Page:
In South Asia, livelihoods are intricately intertwined with agricultural production, and thus highly dependent on weather. For millennia, the yearly monsoon rains have been the lifeblood of agriculture, but climate change is making this annual boon increasingly unpredictable both in timing and intensity, exposing farmers’ livelihoods to increased production risks.
Landlocked Nepal faces the challenge of low crop productivity due to climate change, depletion of soil fertility, and low fertilizer use. Over the years, there has been a significant shift in the use of inorganic fertilizer in the Terai agro-ecological belt, while use has stagnated in the hill and mountain regions. The low fertilizer useRead more
Seed, fertilizer, and irrigation are the major inputs that drive improvements in agricultural productivity. High-quality seed, alone, contributes a 15–20 percent increase in output levels. For major cereals, the key constraints facing Nepalese farmers are lack of access to high-quality seed and rates of seed replacement of less than 10 percent.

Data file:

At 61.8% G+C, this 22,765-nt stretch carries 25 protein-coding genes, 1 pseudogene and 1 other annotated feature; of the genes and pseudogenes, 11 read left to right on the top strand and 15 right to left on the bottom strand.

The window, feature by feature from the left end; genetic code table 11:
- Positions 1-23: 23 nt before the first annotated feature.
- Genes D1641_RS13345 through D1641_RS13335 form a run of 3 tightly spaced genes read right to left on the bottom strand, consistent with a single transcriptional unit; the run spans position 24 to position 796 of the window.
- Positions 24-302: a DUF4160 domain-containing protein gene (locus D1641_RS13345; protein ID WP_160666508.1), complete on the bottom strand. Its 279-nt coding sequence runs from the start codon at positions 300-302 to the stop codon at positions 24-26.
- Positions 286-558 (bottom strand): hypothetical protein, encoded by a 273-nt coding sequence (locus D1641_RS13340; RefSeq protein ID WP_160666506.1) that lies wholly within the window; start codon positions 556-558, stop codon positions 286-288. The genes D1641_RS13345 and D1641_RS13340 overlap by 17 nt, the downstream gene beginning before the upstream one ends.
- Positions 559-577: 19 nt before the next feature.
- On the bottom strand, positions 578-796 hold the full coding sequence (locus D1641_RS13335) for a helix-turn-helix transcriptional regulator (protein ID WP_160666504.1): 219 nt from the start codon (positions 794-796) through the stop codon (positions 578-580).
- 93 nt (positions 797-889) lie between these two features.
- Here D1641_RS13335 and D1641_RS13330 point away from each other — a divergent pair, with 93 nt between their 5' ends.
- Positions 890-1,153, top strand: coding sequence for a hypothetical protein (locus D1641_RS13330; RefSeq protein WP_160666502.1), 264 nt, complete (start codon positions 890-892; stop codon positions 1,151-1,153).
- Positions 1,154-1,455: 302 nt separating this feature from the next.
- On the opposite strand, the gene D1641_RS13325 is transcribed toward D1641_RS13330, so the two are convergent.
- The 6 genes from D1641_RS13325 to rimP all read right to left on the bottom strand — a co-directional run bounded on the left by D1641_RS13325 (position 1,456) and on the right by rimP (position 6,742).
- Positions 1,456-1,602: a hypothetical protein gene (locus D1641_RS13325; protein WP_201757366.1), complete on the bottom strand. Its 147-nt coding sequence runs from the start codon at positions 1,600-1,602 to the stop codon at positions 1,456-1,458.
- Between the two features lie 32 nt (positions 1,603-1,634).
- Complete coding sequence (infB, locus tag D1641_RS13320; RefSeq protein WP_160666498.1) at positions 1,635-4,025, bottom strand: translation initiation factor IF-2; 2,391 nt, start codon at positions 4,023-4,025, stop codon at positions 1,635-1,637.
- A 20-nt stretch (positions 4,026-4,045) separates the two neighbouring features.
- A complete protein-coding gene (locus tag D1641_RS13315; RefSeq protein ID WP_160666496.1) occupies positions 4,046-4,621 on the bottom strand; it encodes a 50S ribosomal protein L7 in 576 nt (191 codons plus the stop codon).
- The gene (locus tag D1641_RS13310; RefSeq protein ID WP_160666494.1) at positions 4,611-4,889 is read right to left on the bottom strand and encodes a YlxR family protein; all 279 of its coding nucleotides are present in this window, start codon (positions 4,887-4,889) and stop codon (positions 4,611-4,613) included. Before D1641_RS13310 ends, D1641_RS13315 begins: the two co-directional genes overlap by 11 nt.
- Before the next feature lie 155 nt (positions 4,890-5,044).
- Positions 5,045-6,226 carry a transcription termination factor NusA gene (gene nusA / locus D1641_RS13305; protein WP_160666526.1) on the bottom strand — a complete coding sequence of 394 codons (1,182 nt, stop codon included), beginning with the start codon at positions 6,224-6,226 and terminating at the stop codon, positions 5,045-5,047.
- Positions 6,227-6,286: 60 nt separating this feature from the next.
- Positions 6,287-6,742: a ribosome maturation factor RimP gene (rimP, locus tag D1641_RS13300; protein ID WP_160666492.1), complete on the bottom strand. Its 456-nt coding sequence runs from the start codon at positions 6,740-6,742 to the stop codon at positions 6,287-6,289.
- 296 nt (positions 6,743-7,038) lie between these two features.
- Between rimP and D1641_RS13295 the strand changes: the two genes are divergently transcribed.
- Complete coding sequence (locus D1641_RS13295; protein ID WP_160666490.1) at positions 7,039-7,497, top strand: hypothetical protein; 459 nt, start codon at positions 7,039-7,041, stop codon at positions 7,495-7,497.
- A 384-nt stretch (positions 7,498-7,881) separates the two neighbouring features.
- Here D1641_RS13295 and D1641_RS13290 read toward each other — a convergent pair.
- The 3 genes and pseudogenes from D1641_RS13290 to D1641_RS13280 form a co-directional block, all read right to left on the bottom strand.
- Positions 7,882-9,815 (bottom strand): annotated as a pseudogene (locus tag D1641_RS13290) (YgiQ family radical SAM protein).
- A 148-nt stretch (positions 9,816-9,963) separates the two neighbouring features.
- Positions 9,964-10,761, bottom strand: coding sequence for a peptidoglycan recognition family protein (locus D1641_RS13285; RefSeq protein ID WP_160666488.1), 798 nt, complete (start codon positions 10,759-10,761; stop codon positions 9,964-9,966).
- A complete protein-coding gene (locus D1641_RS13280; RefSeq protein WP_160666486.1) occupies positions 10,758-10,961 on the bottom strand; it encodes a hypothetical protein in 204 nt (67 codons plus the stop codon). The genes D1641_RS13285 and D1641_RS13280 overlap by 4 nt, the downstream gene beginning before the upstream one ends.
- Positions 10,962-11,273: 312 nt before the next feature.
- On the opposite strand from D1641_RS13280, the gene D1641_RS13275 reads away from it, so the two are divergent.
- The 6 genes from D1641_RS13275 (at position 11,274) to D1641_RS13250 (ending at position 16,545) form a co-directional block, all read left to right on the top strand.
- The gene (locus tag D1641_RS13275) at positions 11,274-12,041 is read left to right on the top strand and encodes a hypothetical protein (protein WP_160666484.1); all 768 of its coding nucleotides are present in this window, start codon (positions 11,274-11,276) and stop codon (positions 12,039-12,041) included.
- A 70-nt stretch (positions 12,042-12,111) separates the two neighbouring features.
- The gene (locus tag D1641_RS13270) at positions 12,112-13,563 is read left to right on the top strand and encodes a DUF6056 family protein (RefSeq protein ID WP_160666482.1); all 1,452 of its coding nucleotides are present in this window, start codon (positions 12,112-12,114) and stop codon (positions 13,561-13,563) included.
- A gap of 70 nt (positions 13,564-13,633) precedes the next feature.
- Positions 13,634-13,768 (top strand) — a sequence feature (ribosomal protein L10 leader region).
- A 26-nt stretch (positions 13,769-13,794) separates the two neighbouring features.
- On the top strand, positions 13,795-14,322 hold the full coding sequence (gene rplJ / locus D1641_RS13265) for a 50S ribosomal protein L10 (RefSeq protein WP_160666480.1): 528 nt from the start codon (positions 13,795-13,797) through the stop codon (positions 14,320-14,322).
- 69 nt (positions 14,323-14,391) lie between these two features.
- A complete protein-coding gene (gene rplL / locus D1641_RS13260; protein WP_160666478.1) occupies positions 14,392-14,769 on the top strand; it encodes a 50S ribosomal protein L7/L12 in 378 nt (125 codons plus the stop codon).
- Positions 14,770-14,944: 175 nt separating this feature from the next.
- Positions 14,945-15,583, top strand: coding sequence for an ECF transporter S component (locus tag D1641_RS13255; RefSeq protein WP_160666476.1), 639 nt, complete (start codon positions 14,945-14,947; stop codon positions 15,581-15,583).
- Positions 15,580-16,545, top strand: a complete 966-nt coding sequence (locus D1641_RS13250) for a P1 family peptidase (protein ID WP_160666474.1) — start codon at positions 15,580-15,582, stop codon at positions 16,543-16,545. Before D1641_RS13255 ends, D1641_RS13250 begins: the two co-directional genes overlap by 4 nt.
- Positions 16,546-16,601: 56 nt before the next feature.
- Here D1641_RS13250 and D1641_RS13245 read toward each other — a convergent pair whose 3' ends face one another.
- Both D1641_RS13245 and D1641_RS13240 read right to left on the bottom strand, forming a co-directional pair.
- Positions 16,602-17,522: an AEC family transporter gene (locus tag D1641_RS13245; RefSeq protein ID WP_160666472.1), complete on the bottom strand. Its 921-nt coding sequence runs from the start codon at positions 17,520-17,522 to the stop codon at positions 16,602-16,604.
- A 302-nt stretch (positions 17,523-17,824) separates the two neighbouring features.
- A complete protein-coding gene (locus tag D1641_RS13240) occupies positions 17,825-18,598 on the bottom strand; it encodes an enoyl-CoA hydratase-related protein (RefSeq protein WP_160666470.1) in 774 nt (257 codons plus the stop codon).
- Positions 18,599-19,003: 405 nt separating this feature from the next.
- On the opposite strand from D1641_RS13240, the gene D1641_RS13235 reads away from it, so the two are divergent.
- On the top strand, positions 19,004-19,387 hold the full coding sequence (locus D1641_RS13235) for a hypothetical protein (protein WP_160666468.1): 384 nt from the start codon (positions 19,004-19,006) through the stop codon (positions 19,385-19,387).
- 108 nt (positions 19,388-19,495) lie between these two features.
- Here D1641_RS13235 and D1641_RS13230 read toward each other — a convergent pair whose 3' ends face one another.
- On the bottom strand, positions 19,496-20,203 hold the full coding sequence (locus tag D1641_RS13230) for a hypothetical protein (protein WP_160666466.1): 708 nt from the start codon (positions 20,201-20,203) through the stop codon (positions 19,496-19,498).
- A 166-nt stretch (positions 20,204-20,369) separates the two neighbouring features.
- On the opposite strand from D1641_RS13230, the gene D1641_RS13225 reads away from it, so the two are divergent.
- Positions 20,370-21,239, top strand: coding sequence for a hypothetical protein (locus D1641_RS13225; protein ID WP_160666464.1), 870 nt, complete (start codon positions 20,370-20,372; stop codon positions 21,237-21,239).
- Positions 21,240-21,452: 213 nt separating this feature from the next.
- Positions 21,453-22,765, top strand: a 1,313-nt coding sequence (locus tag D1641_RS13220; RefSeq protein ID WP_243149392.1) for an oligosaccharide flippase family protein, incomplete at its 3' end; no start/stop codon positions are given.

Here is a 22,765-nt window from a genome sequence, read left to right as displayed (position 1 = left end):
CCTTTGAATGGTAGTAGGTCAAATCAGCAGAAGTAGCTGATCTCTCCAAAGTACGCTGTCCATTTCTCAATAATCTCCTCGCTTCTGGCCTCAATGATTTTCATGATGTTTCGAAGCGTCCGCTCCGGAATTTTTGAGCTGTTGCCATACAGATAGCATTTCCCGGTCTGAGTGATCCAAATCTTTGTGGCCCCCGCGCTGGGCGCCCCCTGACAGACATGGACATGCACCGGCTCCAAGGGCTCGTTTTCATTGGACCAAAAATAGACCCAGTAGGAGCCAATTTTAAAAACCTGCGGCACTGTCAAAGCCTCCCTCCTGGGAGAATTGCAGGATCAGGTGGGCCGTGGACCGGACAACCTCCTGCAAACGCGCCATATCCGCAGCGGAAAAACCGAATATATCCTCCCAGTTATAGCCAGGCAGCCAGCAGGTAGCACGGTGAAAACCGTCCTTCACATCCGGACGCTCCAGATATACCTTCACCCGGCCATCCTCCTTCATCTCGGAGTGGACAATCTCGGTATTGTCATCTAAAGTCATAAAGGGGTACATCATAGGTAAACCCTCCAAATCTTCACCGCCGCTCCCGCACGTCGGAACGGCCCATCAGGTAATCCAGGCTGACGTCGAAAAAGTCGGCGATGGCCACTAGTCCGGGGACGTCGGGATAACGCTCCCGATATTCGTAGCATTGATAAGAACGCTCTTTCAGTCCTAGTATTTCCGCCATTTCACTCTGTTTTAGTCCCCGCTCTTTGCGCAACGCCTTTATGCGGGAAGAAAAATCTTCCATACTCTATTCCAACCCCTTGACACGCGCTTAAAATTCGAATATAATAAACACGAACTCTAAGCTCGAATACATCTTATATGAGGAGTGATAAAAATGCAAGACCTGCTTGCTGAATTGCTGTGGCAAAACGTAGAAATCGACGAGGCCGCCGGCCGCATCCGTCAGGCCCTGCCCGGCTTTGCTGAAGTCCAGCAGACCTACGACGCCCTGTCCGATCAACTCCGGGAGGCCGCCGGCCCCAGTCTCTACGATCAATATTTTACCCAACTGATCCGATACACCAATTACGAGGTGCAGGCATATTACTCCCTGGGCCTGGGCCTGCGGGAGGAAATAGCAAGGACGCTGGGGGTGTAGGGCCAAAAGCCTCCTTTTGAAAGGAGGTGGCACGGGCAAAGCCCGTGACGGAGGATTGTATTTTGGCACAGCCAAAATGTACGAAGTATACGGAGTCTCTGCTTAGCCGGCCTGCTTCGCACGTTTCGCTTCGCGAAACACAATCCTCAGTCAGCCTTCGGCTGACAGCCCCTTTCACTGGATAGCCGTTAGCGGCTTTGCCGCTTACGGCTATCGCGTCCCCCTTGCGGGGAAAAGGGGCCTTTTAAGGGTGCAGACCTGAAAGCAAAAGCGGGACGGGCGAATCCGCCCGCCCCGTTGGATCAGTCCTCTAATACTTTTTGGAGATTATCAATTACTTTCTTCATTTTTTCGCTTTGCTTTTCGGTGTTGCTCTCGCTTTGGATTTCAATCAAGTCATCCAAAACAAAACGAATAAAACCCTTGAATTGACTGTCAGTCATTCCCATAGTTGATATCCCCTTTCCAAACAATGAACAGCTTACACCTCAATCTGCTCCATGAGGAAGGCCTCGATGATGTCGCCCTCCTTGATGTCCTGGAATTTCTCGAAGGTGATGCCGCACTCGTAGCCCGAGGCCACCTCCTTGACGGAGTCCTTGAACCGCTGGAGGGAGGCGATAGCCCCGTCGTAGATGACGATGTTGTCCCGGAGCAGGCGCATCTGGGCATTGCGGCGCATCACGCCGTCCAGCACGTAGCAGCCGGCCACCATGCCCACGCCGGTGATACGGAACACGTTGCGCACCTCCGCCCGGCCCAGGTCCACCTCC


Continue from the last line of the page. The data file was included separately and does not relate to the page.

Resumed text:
Women are major stakeholders in India’s agriculture. In 2011, women constituted nearly half (46.2 percent) of all agricultural laborers and one-third (32.9 percent) of all cultivators in India.
IFPRI recently organized a five day study tour on contract farming and value chain analysis in India for a delegation from Nepal. The program was designed to analyse the conditions for success of contract farming and to assess the business environment for contract farming. The study tour aimed to demonstrate the benefits of contract farmingRead more